“I’m just so anxious about it.”
“It makes me really sad.”
Hearing kids say these things is hard. Sometimes you feel sad and wish you could comfort them, while other times you may be rushed and just want to solve the problem and move on—especially if this is something you hear frequently.
How should we help kids who need comfort? Most importantly, how can we show them where—or rather, Who—they can always turn to for true comfort, even when we aren’t there?
Here are five quick ideas you might try with the children in your life on how to teach kids to find comfort in Jesus, placing all their worries on Him and seeking God throughout their daily troubles.
1. Pray About It.
First, whenever a child expresses worry, take time to pray about it with them. After kids share their situation, even if it seems insignificant, talk to God about it with them. Keep your prayer sincere and worded simply so the child can both follow along and understand that you don’t have to pray a certain way for God to listen. You also don’t even have to wait until kids tell you their worries to model this. A quick “dear God, please keep us safe as we travel in the rain” or “thank you God for being with me when I’m sad and giving comfort” will help kids see how they can turn to God for comfort.
2. Use Fun Activities to Point Towards God.
Second, use positive activities to point towards God and the ways He listens, cares, and provides for us. Think about what gives pleasure to this child. Do they like to color, play outside, read, or talk with a friend? Think of creative ways to use these activities in ways that point them towards the ultimate giver of comfort.
For instance, if the child enjoys coloring, encourage them to draw something that shows how God cares about their concern. For outside play, you could send them on a scavenger hunt for things God made and then talk about how everything works together in the ecosystem because He can work all things together for good. For reading, gather short books that point to God, like Child Evangelism Fellowship’s Do You Wonder Why? booklet. For talking with friends, encourage the grieving child to pray for their friends or, if they’re comfortable, to pray with their friends about why they’re sad.
3. Try to See Things as God Does.
A third idea for comfort is to challenge kids to look at the situation, themselves, or the world the way God does—with the big picture in mind. For example, if they’re worried about getting a bad grade, remind them that God sees their hard work, understands their disappointment, and created them according to His perfect plan—something their grades can’t change. Speculate with them on all the ways God could possibly use the situation for good, and follow up with reminders of God’s perfect plan in the future once the situation fully unfolds. Look for any ways the situation could be used to learn, grow from, or trust more in God through the hard things.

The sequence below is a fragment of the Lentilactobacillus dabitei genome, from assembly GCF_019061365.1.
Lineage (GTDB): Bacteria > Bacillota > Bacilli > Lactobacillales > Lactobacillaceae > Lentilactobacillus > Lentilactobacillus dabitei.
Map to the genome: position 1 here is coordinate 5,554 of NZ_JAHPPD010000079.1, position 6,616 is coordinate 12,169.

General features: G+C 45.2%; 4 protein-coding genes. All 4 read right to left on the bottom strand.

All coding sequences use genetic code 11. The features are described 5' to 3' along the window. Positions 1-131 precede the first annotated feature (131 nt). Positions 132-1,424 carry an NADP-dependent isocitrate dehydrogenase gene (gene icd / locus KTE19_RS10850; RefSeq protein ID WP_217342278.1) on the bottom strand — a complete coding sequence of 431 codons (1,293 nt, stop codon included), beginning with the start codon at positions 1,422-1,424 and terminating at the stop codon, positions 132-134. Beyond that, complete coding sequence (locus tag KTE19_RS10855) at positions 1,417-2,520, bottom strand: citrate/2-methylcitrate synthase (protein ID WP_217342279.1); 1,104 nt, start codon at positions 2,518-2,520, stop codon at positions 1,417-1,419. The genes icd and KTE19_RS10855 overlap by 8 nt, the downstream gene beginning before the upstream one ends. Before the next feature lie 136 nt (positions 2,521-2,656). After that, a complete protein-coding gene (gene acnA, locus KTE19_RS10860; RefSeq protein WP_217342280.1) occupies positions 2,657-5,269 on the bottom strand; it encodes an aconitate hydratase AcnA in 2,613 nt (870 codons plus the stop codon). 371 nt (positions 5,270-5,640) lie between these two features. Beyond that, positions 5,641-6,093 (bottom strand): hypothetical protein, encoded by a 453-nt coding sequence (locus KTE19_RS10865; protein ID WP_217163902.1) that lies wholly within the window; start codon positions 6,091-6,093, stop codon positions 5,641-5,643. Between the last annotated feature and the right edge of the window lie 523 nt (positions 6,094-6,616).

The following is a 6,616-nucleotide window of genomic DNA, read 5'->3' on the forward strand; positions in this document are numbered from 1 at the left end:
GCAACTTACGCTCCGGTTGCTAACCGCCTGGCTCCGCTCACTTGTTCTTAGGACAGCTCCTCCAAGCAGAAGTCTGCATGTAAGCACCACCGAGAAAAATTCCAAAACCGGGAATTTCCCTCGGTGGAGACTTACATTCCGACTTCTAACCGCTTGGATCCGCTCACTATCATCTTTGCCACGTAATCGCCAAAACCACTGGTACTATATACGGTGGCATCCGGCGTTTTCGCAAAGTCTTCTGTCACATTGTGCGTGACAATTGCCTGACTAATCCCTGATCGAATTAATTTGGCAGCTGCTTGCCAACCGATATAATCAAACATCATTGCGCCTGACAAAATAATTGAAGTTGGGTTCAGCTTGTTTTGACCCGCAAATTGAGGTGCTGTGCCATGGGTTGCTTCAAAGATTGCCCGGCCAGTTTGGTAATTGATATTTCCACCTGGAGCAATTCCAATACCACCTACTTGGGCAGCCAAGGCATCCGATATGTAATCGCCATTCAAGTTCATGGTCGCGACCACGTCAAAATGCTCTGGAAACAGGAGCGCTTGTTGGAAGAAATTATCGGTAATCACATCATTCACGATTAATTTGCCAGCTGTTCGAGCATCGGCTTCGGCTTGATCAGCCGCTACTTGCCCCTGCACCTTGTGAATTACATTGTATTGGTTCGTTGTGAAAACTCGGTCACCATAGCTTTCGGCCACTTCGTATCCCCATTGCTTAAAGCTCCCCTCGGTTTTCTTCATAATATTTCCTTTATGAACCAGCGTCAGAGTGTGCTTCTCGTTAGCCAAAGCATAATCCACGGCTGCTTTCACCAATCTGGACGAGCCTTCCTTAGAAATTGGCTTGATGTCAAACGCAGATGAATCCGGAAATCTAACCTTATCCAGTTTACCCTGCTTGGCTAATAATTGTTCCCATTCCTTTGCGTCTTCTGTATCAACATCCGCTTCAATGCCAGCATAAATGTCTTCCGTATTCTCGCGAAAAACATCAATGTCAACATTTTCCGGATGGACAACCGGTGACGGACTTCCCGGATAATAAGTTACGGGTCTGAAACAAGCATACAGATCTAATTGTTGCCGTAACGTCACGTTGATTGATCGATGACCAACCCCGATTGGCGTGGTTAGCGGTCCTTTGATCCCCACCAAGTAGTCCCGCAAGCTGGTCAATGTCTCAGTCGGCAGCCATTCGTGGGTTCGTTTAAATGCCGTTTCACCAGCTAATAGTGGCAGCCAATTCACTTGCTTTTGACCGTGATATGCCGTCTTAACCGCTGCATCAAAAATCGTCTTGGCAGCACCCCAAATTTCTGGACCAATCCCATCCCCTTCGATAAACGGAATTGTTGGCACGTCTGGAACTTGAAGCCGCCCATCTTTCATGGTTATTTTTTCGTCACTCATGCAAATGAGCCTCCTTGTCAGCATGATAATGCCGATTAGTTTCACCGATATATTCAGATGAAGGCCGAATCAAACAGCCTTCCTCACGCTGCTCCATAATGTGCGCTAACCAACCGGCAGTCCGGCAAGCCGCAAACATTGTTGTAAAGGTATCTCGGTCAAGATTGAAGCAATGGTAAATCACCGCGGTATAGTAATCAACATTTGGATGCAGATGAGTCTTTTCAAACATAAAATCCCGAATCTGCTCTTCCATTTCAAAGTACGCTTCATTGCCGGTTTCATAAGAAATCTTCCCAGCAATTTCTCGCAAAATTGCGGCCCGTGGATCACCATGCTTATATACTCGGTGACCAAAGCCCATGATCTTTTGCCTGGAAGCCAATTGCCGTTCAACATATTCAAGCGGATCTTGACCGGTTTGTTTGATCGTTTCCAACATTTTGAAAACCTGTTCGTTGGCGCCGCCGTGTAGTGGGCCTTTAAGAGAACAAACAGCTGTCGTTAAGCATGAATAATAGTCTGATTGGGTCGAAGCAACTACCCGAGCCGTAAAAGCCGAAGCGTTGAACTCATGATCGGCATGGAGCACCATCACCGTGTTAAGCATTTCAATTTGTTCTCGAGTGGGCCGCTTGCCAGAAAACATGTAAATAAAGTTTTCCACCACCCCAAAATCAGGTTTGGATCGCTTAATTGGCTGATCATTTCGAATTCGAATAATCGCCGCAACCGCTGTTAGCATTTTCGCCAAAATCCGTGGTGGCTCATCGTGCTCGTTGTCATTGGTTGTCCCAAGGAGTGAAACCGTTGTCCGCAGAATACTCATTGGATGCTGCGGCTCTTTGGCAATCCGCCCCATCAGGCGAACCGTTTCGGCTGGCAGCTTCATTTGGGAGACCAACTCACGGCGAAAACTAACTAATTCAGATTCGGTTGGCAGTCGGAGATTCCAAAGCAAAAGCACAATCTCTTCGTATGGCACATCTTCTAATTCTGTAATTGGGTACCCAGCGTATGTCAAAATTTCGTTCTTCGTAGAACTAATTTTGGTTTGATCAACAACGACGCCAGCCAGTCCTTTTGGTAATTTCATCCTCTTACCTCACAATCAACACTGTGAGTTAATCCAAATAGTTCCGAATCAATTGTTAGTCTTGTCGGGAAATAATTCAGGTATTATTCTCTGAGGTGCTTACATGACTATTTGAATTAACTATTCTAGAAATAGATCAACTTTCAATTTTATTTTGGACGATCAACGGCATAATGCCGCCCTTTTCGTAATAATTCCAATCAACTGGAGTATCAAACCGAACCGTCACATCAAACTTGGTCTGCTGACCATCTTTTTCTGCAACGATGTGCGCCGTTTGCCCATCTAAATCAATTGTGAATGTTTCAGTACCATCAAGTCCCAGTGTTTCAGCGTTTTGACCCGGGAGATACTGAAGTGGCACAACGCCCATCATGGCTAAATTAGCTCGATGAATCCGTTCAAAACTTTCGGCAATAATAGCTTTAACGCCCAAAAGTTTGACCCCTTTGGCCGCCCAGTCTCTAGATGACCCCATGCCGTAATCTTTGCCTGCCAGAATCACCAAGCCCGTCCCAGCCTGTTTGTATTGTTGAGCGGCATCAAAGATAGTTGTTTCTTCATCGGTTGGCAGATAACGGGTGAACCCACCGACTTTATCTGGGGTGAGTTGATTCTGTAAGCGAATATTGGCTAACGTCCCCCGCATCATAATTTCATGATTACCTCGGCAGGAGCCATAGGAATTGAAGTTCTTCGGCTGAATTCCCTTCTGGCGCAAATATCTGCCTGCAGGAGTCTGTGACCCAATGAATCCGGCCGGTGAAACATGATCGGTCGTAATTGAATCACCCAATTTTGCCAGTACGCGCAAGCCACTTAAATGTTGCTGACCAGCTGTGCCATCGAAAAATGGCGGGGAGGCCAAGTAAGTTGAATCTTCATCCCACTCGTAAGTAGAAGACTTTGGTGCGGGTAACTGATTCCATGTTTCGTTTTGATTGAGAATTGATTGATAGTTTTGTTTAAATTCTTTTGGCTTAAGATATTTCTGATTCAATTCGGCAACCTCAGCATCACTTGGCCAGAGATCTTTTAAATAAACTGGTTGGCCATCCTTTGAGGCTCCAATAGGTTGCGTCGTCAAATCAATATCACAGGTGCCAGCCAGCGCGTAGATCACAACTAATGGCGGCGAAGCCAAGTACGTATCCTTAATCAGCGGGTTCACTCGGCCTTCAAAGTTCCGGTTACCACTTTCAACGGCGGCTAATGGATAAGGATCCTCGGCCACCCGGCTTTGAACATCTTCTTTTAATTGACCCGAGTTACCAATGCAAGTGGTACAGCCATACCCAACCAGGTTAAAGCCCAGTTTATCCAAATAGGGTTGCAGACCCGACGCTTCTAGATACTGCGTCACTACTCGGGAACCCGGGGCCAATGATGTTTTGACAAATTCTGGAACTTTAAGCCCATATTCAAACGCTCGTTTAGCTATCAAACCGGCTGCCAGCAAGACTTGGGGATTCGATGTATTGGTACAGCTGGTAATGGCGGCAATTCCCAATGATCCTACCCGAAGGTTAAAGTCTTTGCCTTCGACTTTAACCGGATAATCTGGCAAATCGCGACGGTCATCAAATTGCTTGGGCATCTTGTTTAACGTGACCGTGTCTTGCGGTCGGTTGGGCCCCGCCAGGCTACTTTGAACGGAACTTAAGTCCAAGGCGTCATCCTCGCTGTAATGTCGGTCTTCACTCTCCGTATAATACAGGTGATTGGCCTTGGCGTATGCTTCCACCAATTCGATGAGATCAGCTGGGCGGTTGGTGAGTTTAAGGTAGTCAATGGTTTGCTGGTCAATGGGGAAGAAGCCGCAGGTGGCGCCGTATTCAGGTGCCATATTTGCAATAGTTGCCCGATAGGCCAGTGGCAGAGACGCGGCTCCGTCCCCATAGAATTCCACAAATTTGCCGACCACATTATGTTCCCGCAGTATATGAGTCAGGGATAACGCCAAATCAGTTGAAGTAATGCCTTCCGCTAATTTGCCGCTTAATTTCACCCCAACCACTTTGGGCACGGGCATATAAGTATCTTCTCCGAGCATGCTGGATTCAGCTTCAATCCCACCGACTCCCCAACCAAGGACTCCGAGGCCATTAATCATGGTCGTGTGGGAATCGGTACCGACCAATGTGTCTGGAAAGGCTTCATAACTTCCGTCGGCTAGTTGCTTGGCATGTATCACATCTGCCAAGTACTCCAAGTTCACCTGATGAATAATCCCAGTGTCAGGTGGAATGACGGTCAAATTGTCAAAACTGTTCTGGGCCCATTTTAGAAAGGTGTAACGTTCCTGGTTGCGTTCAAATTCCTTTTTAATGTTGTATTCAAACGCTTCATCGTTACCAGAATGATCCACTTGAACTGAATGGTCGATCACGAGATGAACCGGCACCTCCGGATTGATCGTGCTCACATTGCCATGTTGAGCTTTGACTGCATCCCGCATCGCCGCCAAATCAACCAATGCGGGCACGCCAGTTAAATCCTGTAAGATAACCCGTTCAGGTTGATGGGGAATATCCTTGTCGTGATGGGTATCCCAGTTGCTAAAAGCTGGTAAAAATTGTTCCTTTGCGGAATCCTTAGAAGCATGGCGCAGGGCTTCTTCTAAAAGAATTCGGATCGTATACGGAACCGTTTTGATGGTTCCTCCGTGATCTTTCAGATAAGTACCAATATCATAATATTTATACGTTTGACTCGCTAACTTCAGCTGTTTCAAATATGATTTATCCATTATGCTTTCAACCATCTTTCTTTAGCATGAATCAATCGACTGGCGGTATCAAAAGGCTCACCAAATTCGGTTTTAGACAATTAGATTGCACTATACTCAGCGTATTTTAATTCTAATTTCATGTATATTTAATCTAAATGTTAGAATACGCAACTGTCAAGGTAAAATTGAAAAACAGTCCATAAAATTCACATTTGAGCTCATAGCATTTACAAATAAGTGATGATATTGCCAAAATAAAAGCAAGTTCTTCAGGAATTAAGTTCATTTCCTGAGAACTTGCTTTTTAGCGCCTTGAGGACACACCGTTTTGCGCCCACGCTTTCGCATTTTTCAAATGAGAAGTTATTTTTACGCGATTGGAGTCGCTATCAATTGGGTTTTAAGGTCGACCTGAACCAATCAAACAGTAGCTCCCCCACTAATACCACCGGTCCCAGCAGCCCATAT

4. Play Comforting Songs.
Another way you can help kids find comfort in Jesus is through music. Play songs that kids can remember in times they need comfort, like songs about prayer, praise, or God’s presence. You can visit the CEF U-Nite YouTube channel to find kid-friendly songs that cover all of these topics, including this comforting one, “I Look to You.”
5. Read and Memorize Comforting Scripture.
Scripture is a powerful tool and one God uses in the lives of His children. Work with kids to memorize verses that bring comfort and peace in hard times. Some good verses to start with include Psalm 46:1, 1 Peter 5:7, or John 14:27. Music can also be used as a part of this idea too as a fun way to help kids memorize, recite, and enjoy scripture. Consider creating a playlist of verse songs and have them available for kids to go to when they need comfort. You can find all of the verses listed above as song downloads at cefpress.com.
One last note about comfort: when helping children learn habits for finding comfort, it’s important to remember that comfort isn’t the same thing as relief. Sometimes situations will always hurt. Children might always miss a family member who passed away, or have a friend who will always have a disability. Even if things don’t change on the outside, they can change on the inside when we learn to trust God with our fears and hurts. Be the person who helps the kids in your life build habits of turning to God for comfort, finding His peace that surpasses all understanding.